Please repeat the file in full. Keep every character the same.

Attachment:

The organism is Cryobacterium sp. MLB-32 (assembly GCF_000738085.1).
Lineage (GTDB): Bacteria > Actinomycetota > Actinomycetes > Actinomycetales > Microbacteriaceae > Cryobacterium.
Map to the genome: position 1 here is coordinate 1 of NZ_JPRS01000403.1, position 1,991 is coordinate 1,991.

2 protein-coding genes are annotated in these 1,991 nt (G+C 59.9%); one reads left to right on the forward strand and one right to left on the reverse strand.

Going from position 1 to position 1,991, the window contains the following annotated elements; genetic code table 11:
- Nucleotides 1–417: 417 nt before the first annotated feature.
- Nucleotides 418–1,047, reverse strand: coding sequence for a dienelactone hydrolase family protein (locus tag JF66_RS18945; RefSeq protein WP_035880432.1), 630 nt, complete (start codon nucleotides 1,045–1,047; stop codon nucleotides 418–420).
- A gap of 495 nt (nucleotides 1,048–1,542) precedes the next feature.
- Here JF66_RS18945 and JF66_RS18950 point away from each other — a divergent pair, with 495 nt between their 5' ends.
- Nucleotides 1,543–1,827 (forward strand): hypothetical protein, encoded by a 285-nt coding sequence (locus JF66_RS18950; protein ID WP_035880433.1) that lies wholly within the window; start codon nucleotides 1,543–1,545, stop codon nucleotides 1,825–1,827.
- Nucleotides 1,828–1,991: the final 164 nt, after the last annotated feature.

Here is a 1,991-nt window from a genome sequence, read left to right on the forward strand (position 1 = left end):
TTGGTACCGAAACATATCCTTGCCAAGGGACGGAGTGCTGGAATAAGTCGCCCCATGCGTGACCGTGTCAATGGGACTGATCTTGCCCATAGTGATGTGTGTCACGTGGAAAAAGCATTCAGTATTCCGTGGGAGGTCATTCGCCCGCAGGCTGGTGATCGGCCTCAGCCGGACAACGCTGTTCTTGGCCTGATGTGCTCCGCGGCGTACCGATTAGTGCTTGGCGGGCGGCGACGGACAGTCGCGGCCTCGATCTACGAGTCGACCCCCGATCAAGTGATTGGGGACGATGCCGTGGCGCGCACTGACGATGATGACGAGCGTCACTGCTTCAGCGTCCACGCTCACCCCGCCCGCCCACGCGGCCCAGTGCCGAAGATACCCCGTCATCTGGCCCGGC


The organism is Cryobacterium sp. MLB-32 (assembly GCF_000738085.1).
Lineage (GTDB): Bacteria > Actinomycetota > Actinomycetes > Actinomycetales > Microbacteriaceae > Cryobacterium.
Map to the genome: position 1 here is coordinate 1 of NZ_JPRS01000403.1, position 1,991 is coordinate 1,991.

2 protein-coding genes are annotated in these 1,991 nt (G+C 59.9%); one reads left to right on the forward strand and one right to left on the reverse strand.

Going from position 1 to position 1,991, the window contains the following annotated elements; genetic code table 11:
- Nucleotides 1–417: 417 nt before the first annotated feature.
- Nucleotides 418–1,047, reverse strand: coding sequence for a dienelactone hydrolase family protein (locus tag JF66_RS18945; RefSeq protein WP_035880432.1), 630 nt, complete (start codon nucleotides 1,045–1,047; stop codon nucleotides 418–420).
- A gap of 495 nt (nucleotides 1,048–1,542) precedes the next feature.
- Here JF66_RS18945 and JF66_RS18950 point away from each other — a divergent pair, with 495 nt between their 5' ends.
- Nucleotides 1,543–1,827 (forward strand): hypothetical protein, encoded by a 285-nt coding sequence (locus JF66_RS18950; protein ID WP_035880433.1) that lies wholly within the window; start codon nucleotides 1,543–1,545, stop codon nucleotides 1,825–1,827.
- Nucleotides 1,828–1,991: the final 164 nt, after the last annotated feature.

Here is a 1,991-nt window from a genome sequence, read left to right on the forward strand (position 1 = left end):
TTGGTACCGAAACATATCCTTGCCAAGGGACGGAGTGCTGGAATAAGTCGCCCCATGCGTGACCGTGTCAATGGGACTGATCTTGCCCATAGTGATGTGTGTCACGTGGAAAAAGCATTCAGTATTCCGTGGGAGGTCATTCGCCCGCAGGCTGGTGATCGGCCTCAGCCGGACAACGCTGTTCTTGGCCTGATGTGCTCCGCGGCGTACCGATTAGTGCTTGGCGGGCGGCGACGGACAGTCGCGGCCTCGATCTACGAGTCGACCCCCGATCAAGTGATTGGGGACGATGCCGTGGCGCGCACTGACGATGATGACGAGCGTCACTGCTTCAGCGTCCACGCTCACCCCGCCCGCCCACGCGGCCCAGTGCCGAAGATACCCCGTCATCTGGCCCGGC